The Financial Services Regulatory Authority of Ontario (FSRA) has finished its review of how life insurers supervise managing general agencies (MGAs) – and the results don’t paint a good picture for consumer protection.
FSRA conducted the review – which was prompted by previous market indicators including complaints, previous agent review data, and CCIR co-operative FTC insurer review observations – between September 2020 and March 2021. Cumulatively, the companies it looked at make up roughly 50% of Ontario’s life insurer market share.
“[M]ost life and health MGAs perform services that require them to be licensed as insurance agents or corporate agencies,” the agency said. “Therefore, life and health MGAs are required to comply with the legal obligations that apply to agents.”
According to the report, around 79% of the sampled insurers’ business is placed with independent agents; independent agents contracted through MGAs represent roughly 68%. Amid that broad shift to the MGA distribution model, FSRA said, many insurers have delegated agent screening, training, and other agent-related functions to MGAs.
“However, the delegation of agent-related functions to MGAs does not discharge insurers of their oversight responsibilities,” the regulator said.
The report said contracts between insurers and MGAs don’t detail required actions or standards for screening, training, and monitoring life insurance agents. Most insurers reviewed appeared to delegate similar agent-related functions to all their contracted agencies, reflecting a lack of strategy in MGA screening, onboarding, and delegation of functions.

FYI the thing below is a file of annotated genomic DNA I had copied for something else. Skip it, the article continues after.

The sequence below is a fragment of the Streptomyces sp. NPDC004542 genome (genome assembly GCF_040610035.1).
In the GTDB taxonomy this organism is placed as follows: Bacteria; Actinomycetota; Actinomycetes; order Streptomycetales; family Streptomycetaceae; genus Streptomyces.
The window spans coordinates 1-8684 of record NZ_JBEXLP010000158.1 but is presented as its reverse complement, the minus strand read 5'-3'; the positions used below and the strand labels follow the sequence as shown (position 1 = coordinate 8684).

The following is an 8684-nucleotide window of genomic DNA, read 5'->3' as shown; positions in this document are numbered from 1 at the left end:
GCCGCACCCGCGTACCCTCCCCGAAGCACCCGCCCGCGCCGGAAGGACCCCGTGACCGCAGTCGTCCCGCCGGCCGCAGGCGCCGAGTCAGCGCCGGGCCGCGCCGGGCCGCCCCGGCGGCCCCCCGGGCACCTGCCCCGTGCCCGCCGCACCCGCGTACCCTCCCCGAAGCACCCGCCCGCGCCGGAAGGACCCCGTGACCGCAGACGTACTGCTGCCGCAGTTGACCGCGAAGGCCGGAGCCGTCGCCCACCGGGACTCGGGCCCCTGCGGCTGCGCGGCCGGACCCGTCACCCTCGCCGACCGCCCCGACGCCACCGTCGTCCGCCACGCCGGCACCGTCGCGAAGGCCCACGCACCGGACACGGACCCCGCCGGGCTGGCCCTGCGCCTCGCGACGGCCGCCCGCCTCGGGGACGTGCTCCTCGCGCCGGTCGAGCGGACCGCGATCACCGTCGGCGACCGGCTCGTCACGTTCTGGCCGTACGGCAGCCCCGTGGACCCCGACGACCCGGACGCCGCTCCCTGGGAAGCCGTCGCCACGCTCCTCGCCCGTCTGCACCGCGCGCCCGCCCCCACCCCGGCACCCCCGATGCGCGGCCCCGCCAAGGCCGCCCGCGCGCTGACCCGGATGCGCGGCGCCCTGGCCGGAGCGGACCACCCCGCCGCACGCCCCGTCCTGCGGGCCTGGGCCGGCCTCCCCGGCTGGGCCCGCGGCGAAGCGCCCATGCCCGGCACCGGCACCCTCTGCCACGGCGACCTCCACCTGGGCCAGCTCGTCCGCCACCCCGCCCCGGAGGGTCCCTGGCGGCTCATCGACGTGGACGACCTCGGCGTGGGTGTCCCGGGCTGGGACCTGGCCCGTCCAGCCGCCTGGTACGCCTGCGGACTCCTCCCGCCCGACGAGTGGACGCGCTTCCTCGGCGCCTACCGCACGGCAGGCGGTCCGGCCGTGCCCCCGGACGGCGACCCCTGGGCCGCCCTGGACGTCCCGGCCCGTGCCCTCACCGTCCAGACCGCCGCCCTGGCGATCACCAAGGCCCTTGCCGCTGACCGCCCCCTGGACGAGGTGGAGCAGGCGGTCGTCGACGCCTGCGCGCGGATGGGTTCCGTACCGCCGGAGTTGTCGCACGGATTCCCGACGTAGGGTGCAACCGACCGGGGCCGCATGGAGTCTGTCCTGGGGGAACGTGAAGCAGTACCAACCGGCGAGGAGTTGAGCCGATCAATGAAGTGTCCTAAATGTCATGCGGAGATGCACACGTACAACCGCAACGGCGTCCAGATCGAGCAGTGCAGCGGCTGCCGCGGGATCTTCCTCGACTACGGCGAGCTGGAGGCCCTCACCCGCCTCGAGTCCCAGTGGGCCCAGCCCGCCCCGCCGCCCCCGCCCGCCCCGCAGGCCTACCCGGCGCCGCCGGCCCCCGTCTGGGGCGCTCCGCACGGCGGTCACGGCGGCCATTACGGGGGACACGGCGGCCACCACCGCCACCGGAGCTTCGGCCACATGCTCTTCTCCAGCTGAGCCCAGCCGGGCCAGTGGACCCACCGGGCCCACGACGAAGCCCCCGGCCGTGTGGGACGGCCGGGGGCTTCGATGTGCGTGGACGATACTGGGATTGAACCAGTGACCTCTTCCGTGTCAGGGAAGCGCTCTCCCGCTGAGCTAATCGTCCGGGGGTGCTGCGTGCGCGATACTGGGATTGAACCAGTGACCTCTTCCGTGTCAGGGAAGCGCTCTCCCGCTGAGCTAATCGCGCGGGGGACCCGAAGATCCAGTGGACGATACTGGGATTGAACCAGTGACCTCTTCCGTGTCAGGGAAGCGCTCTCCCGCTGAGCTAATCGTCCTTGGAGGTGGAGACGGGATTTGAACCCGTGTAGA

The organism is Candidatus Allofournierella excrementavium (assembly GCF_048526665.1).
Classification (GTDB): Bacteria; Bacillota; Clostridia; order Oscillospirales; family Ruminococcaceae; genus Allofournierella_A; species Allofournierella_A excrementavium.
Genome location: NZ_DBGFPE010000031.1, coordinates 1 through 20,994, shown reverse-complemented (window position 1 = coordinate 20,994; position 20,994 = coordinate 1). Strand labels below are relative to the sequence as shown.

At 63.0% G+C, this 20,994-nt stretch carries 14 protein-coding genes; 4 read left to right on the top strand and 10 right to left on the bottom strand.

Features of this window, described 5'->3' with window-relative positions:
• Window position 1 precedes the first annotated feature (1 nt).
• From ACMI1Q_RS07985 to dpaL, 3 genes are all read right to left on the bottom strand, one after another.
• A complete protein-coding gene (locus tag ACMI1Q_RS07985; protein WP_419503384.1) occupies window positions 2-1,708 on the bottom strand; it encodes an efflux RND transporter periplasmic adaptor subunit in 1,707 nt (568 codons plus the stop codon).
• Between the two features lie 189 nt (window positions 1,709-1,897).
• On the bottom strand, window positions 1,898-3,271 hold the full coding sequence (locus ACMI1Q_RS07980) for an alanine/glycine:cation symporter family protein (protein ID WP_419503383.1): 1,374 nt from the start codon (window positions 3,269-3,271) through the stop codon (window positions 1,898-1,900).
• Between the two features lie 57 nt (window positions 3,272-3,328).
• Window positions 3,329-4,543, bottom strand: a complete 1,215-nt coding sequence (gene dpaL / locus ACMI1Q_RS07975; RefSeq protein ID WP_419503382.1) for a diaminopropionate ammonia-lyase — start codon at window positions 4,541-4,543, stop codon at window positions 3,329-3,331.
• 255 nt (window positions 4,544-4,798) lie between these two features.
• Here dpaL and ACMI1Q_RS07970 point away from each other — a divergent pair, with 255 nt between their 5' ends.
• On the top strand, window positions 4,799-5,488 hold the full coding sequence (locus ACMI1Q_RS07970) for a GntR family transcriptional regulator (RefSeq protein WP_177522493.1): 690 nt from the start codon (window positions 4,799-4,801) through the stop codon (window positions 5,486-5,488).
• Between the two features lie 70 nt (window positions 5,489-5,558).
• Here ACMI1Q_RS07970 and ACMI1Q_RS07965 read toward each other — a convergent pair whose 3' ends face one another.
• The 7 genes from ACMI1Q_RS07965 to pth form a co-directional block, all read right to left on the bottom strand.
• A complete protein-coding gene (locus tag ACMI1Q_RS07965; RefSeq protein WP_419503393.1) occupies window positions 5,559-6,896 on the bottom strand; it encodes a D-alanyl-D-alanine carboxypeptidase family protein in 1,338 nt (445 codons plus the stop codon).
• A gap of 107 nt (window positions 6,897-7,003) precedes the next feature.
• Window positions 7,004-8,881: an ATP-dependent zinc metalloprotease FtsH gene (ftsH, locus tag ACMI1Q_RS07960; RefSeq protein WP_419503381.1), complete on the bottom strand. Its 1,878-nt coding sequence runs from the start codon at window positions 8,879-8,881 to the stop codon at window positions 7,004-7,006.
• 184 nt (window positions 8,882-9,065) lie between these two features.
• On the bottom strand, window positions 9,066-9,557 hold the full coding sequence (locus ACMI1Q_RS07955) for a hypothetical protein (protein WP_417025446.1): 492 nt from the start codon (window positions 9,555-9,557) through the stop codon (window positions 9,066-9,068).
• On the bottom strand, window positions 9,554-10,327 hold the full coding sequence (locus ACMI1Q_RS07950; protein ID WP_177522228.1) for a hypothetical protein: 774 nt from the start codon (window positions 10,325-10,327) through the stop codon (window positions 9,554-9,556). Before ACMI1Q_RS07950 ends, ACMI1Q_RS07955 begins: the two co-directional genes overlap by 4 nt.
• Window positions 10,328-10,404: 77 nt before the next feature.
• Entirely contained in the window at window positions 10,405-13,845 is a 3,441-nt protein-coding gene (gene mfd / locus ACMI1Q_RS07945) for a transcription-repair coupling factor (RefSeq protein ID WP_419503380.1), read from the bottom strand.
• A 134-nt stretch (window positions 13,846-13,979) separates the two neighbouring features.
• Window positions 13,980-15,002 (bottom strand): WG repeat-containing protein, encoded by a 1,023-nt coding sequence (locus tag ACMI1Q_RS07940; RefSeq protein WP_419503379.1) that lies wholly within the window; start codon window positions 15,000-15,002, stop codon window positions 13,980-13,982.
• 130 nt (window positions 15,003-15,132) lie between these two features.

While most insurers in the review conduct second-level screening of agents, independent of their contracted MGAs, FSRA said insurers who delegate screening and selection of agents entirely to MGAs don’t appear to maintain sufficient oversight of their MGAs’ screening practices to ensure the delegated functions are being performed properly.
“FSRA observed that most insurers do not clearly outline detailed training expectations and requirements within the agreements [with MGAs] or supplementary documents,” the regulator added.
The insurers reviewed, FSRA added, appeared to lack an in-depth process to assess the risks associated with their MGAs. On top of that, the volume of agent reviews conducted by insurers appeared to not be meaningful enough to assess their compliance with regulatory obligations and industry best practices.
“The number of agent reviews conducted annually by the reviewed insurers ranges from 40 to 180 agents per insurer,” the report said. The total number of agents contracted, meanwhile, ranges from 11,000 to 36,000 per insurer.
Based on its observations, FSRA said it will develop a proposed regulatory framework and supervisory approach for distribution channels that are dependent on MGAs. In line with that, the Ontario watchdog said it will build supervisory capacity to oversee insurers and agents that rely on MGAs.